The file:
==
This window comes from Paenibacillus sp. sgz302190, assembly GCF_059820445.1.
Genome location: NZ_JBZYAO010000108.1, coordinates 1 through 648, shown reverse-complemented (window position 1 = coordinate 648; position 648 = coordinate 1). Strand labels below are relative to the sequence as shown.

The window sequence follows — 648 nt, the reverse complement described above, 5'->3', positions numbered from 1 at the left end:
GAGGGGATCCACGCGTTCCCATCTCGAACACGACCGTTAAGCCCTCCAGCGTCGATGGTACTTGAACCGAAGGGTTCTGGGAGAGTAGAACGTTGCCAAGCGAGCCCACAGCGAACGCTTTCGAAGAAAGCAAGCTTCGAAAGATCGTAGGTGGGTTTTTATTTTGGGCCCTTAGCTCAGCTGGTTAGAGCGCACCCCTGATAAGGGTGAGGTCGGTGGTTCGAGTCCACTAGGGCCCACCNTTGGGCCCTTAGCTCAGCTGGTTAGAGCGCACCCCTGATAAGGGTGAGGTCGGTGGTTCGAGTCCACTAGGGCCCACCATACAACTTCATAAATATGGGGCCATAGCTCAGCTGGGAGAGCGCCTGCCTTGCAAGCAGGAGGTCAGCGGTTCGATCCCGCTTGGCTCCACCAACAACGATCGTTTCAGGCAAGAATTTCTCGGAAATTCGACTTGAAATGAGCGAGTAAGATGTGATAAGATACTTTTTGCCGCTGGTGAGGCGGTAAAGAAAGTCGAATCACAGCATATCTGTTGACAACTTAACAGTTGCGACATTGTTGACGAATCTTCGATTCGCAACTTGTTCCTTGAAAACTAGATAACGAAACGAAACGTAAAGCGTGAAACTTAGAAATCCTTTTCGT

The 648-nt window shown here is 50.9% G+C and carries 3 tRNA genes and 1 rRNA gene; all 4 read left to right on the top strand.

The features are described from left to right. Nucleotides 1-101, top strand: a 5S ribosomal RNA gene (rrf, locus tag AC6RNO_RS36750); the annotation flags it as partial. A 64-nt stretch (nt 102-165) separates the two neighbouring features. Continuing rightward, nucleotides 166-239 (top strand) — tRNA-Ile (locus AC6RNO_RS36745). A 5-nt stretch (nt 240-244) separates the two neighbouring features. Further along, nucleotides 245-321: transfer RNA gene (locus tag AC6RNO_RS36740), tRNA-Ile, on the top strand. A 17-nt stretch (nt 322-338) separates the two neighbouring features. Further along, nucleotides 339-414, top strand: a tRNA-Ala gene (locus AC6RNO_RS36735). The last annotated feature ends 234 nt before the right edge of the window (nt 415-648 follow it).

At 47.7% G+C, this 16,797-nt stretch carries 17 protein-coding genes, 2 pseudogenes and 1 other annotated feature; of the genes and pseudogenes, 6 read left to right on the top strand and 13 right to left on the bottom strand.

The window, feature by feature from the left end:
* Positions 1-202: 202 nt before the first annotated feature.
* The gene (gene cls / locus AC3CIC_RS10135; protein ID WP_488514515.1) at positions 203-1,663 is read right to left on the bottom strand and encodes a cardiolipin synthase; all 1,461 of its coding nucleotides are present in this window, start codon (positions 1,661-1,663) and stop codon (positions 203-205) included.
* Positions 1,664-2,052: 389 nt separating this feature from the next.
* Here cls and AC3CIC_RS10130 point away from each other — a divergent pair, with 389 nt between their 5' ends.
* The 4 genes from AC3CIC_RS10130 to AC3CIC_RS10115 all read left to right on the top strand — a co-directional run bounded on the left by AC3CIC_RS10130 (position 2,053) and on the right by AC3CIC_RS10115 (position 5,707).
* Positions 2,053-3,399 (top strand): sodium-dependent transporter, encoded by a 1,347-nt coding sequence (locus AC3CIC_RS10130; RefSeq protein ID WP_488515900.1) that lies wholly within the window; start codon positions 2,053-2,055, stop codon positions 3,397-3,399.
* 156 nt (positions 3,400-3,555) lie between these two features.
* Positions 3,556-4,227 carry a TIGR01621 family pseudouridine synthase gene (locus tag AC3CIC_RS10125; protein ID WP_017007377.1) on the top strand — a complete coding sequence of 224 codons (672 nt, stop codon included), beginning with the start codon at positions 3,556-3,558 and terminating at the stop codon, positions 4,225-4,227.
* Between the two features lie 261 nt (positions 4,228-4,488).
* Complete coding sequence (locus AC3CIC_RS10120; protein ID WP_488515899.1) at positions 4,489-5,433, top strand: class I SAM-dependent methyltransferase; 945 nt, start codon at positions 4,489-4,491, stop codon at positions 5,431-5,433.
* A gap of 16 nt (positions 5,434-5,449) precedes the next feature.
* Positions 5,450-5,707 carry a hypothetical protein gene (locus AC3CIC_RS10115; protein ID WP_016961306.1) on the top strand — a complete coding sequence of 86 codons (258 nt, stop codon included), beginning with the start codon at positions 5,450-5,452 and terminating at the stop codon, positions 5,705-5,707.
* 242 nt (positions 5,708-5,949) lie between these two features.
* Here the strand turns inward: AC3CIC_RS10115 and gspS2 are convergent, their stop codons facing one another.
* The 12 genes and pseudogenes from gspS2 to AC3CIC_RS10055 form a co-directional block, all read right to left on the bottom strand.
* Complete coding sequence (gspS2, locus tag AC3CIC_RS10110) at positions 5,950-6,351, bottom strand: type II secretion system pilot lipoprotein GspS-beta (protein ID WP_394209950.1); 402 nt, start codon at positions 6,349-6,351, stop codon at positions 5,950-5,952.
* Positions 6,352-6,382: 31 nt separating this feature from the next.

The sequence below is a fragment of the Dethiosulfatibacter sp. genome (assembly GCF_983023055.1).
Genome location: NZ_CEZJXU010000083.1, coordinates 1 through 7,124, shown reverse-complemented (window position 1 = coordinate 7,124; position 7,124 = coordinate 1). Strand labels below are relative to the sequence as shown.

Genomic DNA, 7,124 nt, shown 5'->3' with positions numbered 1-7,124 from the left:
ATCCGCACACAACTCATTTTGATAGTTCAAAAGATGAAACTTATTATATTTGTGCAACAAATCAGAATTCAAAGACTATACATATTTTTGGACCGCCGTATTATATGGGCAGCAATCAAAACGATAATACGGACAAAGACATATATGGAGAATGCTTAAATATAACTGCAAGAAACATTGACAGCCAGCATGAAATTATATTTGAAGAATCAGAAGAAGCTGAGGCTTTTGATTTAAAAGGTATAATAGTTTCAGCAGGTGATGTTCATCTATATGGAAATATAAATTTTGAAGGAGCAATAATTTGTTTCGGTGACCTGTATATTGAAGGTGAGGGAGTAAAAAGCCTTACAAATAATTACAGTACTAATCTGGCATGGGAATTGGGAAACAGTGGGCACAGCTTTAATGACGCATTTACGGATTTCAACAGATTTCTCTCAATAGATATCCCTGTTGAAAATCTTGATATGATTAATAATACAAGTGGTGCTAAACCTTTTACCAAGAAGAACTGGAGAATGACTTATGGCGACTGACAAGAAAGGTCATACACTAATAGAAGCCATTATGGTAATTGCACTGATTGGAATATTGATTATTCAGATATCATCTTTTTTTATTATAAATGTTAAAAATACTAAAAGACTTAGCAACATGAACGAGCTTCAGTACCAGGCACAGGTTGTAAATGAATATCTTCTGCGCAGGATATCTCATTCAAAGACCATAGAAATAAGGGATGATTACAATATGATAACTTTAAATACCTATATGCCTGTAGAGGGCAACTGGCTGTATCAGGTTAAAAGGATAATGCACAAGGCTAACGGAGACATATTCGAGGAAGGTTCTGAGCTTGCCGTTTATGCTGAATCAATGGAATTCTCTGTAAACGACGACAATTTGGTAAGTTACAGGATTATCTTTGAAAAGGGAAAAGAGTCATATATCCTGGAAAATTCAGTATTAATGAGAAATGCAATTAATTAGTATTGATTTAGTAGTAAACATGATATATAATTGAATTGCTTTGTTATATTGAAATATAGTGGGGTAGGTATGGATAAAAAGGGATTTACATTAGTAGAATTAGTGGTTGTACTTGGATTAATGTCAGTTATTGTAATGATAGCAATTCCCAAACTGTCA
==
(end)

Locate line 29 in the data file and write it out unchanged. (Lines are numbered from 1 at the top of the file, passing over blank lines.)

ATCCGCACACAACTCATTTTGATAGTTCAAAAGATGAAACTTATTATATTTGTGCAACAAATCAGAATTCAAAGACTATACATATTTTTGGACCGCCGTATTATATGGGCAGCAATCAAAACGATAATACGGACAAAGACATATATGGAGAATGCTTAAATATAACTGCAAGAAACATTGACAGCCAGCATGAAATTATATTTGAAGAATCAGAAGAAGCTGAGGCTTTTGATTTAAAAGGTATAATAGTTTCAGCAGGTGATGTTCATCTATATGGAAATATAAATTTTGAAGGAGCAATAATTTGTTTCGGTGACCTGTATATTGAAGGTGAGGGAGTAAAAAGCCTTACAAATAATTACAGTACTAATCTGGCATGGGAATTGGGAAACAGTGGGCACAGCTTTAATGACGCATTTACGGATTTCAACAGATTTCTCTCAATAGATATCCCTGTTGAAAATCTTGATATGATTAATAATACAAGTGGTGCTAAACCTTTTACCAAGAAGAACTGGAGAATGACTTATGGCGACTGACAAGAAAGGTCATACACTAATAGAAGCCATTATGGTAATTGCACTGATTGGAATATTGATTATTCAGATATCATCTTTTTTTATTATAAATGTTAAAAATACTAAAAGACTTAGCAACATGAACGAGCTTCAGTACCAGGCACAGGTTGTAAATGAATATCTTCTGCGCAGGATATCTCATTCAAAGACCATAGAAATAAGGGATGATTACAATATGATAACTTTAAATACCTATATGCCTGTAGAGGGCAACTGGCTGTATCAGGTTAAAAGGATAATGCACAAGGCTAACGGAGACATATTCGAGGAAGGTTCTGAGCTTGCCGTTTATGCTGAATCAATGGAATTCTCTGTAAACGACGACAATTTGGTAAGTTACAGGATTATCTTTGAAAAGGGAAAAGAGTCATATATCCTGGAAAATTCAGTATTAATGAGAAATGCAATTAATTAGTATTGATTTAGTAGTAAACATGATATATAATTGAATTGCTTTGTTATATTGAAATATAGTGGGGTAGGTATGGATAAAAAGGGATTTACATTAGTAGAATTAGTGGTTGTACTTGGATTAATGTCAGTTATTGTAATGATAGCAATTCCCAAACTGTCA